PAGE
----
Thesis Proposals

In this page you can find some proposal for master and bachelor thesis. Unless specified, the proposal are for master thesis. The page is organised in the five broad research areas we cover in the group.

Explainable and Neuro-Symbolic AI

  • Large Language Models for Logic Embeddings: this thesis aims at integrating symbolic knowledge and large deep learning models, in the field of neural symbolic computing. The goal is to solve requirement mining and optimization tasks by using large language models like [1] to map logic formulae in a semantic-preserving continuous latent space. Moreover, such an approach could be applied in the context of XAI for complex systems.
  • Active Learning for Kernel Methods: starting from the kernel defined in [2] the goal of this thesis is to devise an active learning strategy to select a small number of instances used to compute the kernel itself, providing guarantees on the quality of the coverage obtained. Results could be applied in the context of anomaly detection and model checking of IoT and cyber-physical systems. 
  • XAI for medical time-series (and images): investigate the state of the art of XAI techniques for time series, apply and test the stability of some of them applied to medical data (electrocardiogram signals). Validate the appropriate metrics to be used in order to objectively describe the stability of a XAI method. Potentially it can be extended to a reasoning on the efficacy of an ensemble approach to produce better results. Extensions to medical images are also possible. 
  • Combining Reasoning and Large Language Models: investigate in restricted knowledge domain how map responses of LLM and activation patterns of their attention matrices to concepts of such domain, leveraging reasoning tools to validate correctness. An example: if the LLM is outputting text about mathematical concepts and mathematical reasoning, verify if such reasoning is correct using tools such as proof verifiers or symbolic computations.

[1] Y. Li, et al., “Competition-level code generation with alphacode”, Science 378 (2022).

[2] L. Bortolussi, et al., “Learning model checking and the kernel trick for signal temporal logic on stochastic processes”, TACAS 2022.

Simulation Intelligence and Reinforcement Learning

  • Symbolic Regression for Ordinary Differential Equations: symbolic regression is a regression task which aims to find the best mathematical expression that fits a given dataset. In this thesis different techniques (genetic, programming, transformers) will be explored to fit data from dynamical systems governed by ordinary differential equations. Comparisons with black-box techniques for learning the dynamics of a system can also be possible.
  • Surrogate modeling of continuous time dynamical systems: surrogate models are simplified approximations of more complex and possibly high-order models. The aim of this thesis is to explore data-driven AI techniques for approximating dynamical systems governed by differential equations.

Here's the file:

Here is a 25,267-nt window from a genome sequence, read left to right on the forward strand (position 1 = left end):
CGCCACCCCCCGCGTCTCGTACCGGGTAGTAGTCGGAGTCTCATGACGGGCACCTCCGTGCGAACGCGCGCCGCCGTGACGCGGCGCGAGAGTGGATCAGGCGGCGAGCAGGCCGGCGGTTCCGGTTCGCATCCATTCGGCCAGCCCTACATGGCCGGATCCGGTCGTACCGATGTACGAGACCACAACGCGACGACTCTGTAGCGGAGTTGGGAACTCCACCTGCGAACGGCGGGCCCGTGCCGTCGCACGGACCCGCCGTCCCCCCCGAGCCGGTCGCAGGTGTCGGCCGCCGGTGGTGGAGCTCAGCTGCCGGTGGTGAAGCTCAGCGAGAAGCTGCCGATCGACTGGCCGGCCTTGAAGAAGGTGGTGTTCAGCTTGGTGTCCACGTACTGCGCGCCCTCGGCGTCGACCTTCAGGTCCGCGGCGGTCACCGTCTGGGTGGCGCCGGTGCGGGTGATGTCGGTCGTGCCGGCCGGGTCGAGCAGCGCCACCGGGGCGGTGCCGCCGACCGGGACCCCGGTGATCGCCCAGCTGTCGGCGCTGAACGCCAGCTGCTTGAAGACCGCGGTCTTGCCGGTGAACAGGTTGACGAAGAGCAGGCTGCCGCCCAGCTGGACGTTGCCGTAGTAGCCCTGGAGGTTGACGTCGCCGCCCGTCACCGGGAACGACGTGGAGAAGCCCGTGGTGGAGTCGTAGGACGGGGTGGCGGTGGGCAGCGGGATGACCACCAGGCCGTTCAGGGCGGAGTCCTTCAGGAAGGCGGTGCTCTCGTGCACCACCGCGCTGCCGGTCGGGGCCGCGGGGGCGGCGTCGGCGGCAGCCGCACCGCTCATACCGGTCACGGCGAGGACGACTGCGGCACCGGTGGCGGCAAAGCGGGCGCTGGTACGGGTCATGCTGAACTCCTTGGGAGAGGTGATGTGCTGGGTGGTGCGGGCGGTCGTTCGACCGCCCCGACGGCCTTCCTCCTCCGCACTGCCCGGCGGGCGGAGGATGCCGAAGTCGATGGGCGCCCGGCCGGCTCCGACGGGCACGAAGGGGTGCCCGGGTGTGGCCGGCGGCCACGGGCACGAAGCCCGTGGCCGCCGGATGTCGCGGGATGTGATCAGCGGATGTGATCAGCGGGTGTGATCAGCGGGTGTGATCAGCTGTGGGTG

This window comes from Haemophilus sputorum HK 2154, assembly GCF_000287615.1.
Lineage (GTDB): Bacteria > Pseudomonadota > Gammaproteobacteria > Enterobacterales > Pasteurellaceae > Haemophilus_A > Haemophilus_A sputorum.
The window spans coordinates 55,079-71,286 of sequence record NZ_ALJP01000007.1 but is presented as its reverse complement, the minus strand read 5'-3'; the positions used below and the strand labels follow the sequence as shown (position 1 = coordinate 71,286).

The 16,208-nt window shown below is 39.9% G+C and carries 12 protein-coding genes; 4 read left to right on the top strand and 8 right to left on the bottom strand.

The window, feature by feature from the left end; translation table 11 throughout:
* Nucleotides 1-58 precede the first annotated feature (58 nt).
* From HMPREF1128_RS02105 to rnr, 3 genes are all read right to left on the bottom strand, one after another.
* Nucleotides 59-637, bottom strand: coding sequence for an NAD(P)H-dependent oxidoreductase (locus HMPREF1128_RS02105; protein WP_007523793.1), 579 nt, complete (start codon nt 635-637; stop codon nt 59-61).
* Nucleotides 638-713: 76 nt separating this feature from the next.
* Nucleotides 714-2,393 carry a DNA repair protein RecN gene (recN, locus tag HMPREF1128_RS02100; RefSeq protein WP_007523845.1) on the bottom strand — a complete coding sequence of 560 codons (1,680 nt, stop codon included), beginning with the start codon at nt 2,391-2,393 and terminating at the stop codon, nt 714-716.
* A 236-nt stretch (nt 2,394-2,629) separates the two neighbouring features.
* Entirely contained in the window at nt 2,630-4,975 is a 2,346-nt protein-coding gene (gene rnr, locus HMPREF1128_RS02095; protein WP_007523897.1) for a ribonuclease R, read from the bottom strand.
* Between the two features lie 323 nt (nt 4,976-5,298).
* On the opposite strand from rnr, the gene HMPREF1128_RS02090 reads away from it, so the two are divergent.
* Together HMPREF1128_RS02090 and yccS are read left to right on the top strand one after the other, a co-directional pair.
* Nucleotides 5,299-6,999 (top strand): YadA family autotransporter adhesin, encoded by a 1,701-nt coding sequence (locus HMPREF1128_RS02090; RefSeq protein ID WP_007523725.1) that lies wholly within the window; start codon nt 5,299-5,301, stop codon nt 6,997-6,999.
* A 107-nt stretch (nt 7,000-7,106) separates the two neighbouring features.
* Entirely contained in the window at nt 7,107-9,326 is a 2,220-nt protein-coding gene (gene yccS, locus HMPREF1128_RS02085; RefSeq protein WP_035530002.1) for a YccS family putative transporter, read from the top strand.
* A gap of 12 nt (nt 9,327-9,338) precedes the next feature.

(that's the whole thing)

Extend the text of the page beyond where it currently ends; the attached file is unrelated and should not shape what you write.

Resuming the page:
• Hybrid diffusion-based generative models: Investigate diffusion/score-based models for data that has both continuous and categorical dimensions (for example integrating score-based approaches with Continuous-time Markov chain ones), and elaborate a hybrid diffusion model that can be applied to real world datasets (for example tabular data) [1, 2, 3].
  • Multi-Task Learning for Combinatorial Optimization: recent studies have shown that machine learning can improve exact combinatorial optimization solvers by learning variable selection and branching strategies [4]. Yet, these methods fail to generalize to problems not seen during training. The aim of this thesis is to explore multi-task learning approaches [5] [6] to study their effect on generalization to new problems.
  • Deep Symbolic Regression with Reinforcement Learning:  symbolic regression [7] is a widely studied problem to recover mathematical expressions from data. In [8], gradient-based optimization was combined with geometric semantic genetic programming (GSGP) [9] to improve its performance. The aim of this thesis is to leverage deep neural networks and reinforcement learning to learn evolutionary operators to extend the work in [8] and further improve the performance of GSGP.
  • Efficient Uncertainty Estimates for Monitoring and Control the Safety of Stochastic Systems
  • Exploring Latent Space Structure of Generative Models
  • Logics for Safe Multi-Agent RL

[1] Song, Y., Sohl-Dickstein, J., Kingma, D. P., Kumar, A., Ermon, S., & Poole, B. (2021). Score-Based Generative Modeling through Stochastic Differential Equations. ArXiv [Cs.LG].

[2] Austin, J., Johnson, D. D., Ho, J., Tarlow, D., & van den Berg, R. (2021). Structured Denoising Diffusion Models in Discrete State-Spaces. CoRR, abs/2107.03006.

[3] Sun, H., Yu, L., Dai, B., Schuurmans, D., & Dai, H. (2023). Score-based Continuous-time Discrete Diffusion Models. The Eleventh International Conference on Learning Representations.

[4]  Gasse, Maxime, Didier Chételat, Nicola Ferroni, Laurent Charlin, and Andrea Lodi. “Exact combinatorial optimization with graph convolutional neural networks.” Advances in neural information processing systems 32 (2019).

[5] Crawshaw, Michael. “Multi-task learning with deep neural networks: A survey.” arXiv preprint arXiv:2009.09796 (2020).